The "standard" facility mentioned earlier has four black-white cameras attached to a simple multiplexer and a time-lapse video recorder. We'll exchange three of the site cameras with high-end color cameras and reuse the existing camera wiring so installation is a breeze. The three black-white cameras we just removed should be placed in new locations to provide coverage at additional access points. Consider monitoring an elevator lobby, the cart-return area, RV parking area, main tenant corridor or an unprotected driveway.

For a simple yet professional appearance, string your camera wires neatly along your ceiling or roofline. Use plastic wire ties every few feet to bind your new camera wires to the existing conduit lines. You may not need to use a protective wire conduit, since any attempt to cut the camera wiring would result in a video record of that crime. Expect to spend $300 for a few rolls of power and video wire, plenty of video connectors and a few boxes of wire ties.

Integration and Marketing

At this point, our newly modernized facility offers interactive access keypads and superior video surveillance. We can integrate these two technologies by upgrading the access keypads to include a hidden color camera. This allows you to record an image of everyone who enters an access code at the keypad, including all nontenants entering random codes. To ease installation, the covert access camera uses a spare pair of existing keypad wiring to transmit the image, and the camera draws its power directly from the access keypad. Add $500 for a complete keypad camera kit.

You now have a total of eight surveillance cameras, each providing a high-quality image. Replace the 4-port multiplexer with an 8-input video sequencer. A good eight-camera color sequencer will cost you less than $200. I recommend the ProVideo PR-SQS8B for $120 (store price). You can donate the old multiplexer to charity for a tax write-off.

Here is a summary of the do-it-yourself access and video security upgrade for $5,800:

  • $3,000 New keypad system with controller, software and computer interface

  • $300 Drive-up keypad intercom system

  • $1,500 Three high-grade color surveillance cameras

  • $300Camera-installation kit

  • $500 Hidden color keypad camera

  • $200 Color-camera sequencer

Our sample site has 250 units, 90 percent occupancy and a $60 average monthly rent. The new security system will be quite visible and extremely appealing to prospective tenants. A 2 percent increase in the site occupancy would increase revenue by $6,000, covering the cost of the upgrade. If the site is already 100 percent full, rental rates could easily be raised $2 to accomplish the same revenue gain. The end result is a rapid one-year payback on the security investment.

What's Next?

Add door alarms to each of your units and rent electronic door monitoring for a monthly fee of $5. This can yield another $15,000 in gross annual revenue. If you are on a tight budget, just purchase a handful of wireless door alarms and place them on storage doors when the tenants choose this added service.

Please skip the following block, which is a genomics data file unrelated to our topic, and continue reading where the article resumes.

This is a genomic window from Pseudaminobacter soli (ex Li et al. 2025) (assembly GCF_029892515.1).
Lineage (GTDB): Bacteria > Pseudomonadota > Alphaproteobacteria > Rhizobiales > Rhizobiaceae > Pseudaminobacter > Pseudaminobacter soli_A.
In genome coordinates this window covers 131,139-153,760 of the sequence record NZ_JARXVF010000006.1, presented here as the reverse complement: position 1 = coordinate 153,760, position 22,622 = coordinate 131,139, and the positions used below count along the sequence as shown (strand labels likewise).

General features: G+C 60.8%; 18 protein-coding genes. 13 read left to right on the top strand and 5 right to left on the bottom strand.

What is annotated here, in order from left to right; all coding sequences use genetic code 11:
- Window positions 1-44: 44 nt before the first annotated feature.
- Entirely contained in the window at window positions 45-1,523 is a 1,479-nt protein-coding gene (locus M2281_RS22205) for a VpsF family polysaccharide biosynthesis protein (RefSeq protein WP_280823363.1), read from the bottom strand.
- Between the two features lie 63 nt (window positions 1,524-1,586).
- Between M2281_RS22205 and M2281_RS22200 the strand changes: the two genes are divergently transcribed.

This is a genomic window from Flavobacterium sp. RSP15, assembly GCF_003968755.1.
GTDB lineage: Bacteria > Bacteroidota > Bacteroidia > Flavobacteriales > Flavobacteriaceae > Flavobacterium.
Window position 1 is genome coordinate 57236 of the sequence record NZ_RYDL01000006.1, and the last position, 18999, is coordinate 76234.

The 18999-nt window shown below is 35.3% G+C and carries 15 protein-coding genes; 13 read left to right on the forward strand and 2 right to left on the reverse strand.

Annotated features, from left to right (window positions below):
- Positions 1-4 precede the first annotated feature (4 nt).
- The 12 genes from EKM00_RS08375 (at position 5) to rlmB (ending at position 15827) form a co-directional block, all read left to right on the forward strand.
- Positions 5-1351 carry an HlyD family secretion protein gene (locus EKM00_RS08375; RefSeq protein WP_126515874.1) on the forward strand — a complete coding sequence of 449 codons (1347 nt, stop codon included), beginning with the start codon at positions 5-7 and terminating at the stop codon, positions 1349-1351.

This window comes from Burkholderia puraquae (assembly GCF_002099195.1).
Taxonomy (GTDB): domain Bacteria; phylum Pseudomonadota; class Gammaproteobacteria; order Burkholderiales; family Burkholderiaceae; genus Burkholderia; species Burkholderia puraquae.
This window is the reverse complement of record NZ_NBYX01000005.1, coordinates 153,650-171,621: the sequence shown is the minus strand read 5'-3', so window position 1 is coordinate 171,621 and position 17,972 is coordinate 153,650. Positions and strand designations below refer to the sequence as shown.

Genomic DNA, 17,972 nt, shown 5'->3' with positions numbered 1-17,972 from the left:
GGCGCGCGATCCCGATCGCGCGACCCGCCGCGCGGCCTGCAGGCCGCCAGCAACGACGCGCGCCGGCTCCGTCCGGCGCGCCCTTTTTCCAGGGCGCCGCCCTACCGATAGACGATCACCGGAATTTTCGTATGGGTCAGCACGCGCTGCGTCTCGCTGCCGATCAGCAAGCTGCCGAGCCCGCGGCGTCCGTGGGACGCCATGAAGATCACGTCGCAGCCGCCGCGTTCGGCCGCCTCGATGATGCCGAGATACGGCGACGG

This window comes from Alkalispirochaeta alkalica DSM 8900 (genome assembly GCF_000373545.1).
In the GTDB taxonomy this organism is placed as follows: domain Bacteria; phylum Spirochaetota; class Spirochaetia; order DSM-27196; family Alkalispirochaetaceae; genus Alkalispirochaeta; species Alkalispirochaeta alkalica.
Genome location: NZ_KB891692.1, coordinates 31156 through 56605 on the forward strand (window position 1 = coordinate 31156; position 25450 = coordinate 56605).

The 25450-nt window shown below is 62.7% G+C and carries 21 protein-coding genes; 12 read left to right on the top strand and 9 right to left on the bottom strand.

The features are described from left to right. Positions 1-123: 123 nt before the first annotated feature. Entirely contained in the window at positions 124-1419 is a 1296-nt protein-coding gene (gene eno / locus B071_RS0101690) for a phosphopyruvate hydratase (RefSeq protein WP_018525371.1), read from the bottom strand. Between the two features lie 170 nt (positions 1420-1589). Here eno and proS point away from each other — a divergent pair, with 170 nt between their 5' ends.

Another great investment is to upgrade the site's time-lapse VCR to a high-quality digital video recorder and offer remote viewing to tenants. The better digital systems allow tenants to use any Internet connection to visit a website, enter a password and have access to the surveillance camera aimed toward their unit or RV. Tenants can only view the cameras that have been assigned to them. Day or night, a nervous tenant can see his storage unit or vehicle. This service can be offered for an extra $1 per month, or can be provided free as a marketing tactic.

An owner's password allows you to replay video segments from any previous day or remotely watch your employees' work with the click of a mouse. If a tenant makes a claim of theft, a manager can quickly view the event in question. The video unit should support recording at 640 x 480 resolution or better to preserve the image quality of the cameras. A complete high-end digital video system with Internet viewer will cost $5,000 and work with all the cameras just added to the site.

The competence and knowledge of security consultants and vendors varies widely. It takes several years, and hundreds of installations, to become a true security expert. This article has provided a list of the features to ask for and the prices to pay. You should consult an expert to help guide you past the pitfalls. If one vendor cannot provide the products and services you want, search until you find the solution that works best for you.

Doug Carner is the vice president of marketing for QuikStor Security & Software, a California-based company specializing in access control, management software, video surveillance and call-center products for the self-storage industry. For more information, call 800.321.1987; e-mail [email protected]; visit www.quikstor.com.  

Subscribe to Our Weekly Newsletter
ISS is the most comprehensive source for self-storage news, feature stories, videos and more.

You May Also Like